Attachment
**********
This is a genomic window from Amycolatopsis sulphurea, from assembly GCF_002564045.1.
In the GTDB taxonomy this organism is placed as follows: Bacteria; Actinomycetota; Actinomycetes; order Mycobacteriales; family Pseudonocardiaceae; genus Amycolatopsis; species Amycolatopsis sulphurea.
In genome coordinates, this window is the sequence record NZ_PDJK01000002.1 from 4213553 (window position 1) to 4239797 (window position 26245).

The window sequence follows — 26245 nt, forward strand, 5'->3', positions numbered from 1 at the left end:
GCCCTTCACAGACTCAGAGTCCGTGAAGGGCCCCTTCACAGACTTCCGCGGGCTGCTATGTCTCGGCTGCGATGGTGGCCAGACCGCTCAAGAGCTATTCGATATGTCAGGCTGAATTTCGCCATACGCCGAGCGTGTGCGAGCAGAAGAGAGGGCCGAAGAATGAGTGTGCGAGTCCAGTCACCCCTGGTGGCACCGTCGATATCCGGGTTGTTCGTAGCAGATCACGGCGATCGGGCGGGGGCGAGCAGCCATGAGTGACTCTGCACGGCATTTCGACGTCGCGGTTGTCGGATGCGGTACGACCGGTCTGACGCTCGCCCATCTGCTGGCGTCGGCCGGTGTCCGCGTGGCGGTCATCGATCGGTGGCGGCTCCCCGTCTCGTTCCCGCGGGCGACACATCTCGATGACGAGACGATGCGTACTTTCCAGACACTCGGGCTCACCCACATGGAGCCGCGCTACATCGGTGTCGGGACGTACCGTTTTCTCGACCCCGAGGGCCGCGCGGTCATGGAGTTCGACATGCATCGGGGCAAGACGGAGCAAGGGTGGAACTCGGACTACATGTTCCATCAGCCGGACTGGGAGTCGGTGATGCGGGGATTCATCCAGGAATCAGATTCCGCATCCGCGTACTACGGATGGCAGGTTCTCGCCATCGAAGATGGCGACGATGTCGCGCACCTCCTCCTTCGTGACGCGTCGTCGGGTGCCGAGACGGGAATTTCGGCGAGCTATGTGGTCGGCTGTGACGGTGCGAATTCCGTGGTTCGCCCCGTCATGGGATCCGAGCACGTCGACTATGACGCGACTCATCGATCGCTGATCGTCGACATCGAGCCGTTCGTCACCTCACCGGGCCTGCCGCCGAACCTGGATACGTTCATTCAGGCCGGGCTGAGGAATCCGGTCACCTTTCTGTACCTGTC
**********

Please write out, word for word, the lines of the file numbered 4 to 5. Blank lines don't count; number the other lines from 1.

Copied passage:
The window sequence follows — 26245 nt, forward strand, 5'->3', positions numbered from 1 at the left end:
GCCCTTCACAGACTCAGAGTCCGTGAAGGGCCCCTTCACAGACTTCCGCGGGCTGCTATGTCTCGGCTGCGATGGTGGCCAGACCGCTCAAGAGCTATTCGATATGTCAGGCTGAATTTCGCCATACGCCGAGCGTGTGCGAGCAGAAGAGAGGGCCGAAGAATGAGTGTGCGAGTCCAGTCACCCCTGGTGGCACCGTCGATATCCGGGTTGTTCGTAGCAGATCACGGCGATCGGGCGGGGGCGAGCAGCCATGAGTGACTCTGCACGGCATTTCGACGTCGCGGTTGTCGGATGCGGTACGACCGGTCTGACGCTCGCCCATCTGCTGGCGTCGGCCGGTGTCCGCGTGGCGGTCATCGATCGGTGGCGGCTCCCCGTCTCGTTCCCGCGGGCGACACATCTCGATGACGAGACGATGCGTACTTTCCAGACACTCGGGCTCACCCACATGGAGCCGCGCTACATCGGTGTCGGGACGTACCGTTTTCTCGACCCCGAGGGCCGCGCGGTCATGGAGTTCGACATGCATCGGGGCAAGACGGAGCAAGGGTGGAACTCGGACTACATGTTCCATCAGCCGGACTGGGAGTCGGTGATGCGGGGATTCATCCAGGAATCAGATTCCGCATCCGCGTACTACGGATGGCAGGTTCTCGCCATCGAAGATGGCGACGATGTCGCGCACCTCCTCCTTCGTGACGCGTCGTCGGGTGCCGAGACGGGAATTTCGGCGAGCTATGTGGTCGGCTGTGACGGTGCGAATTCCGTGGTTCGCCCCGTCATGGGATCCGAGCACGTCGACTATGACGCGACTCATCGATCGCTGATCGTCGACATCGAGCCGTTCGTCACCTCACCGGGCCTGCCGCCGAACCTGGATACGTTCATTCAGGCCGGGCTGAGGAATCCGGTCACCTTTCTGTACCTGTC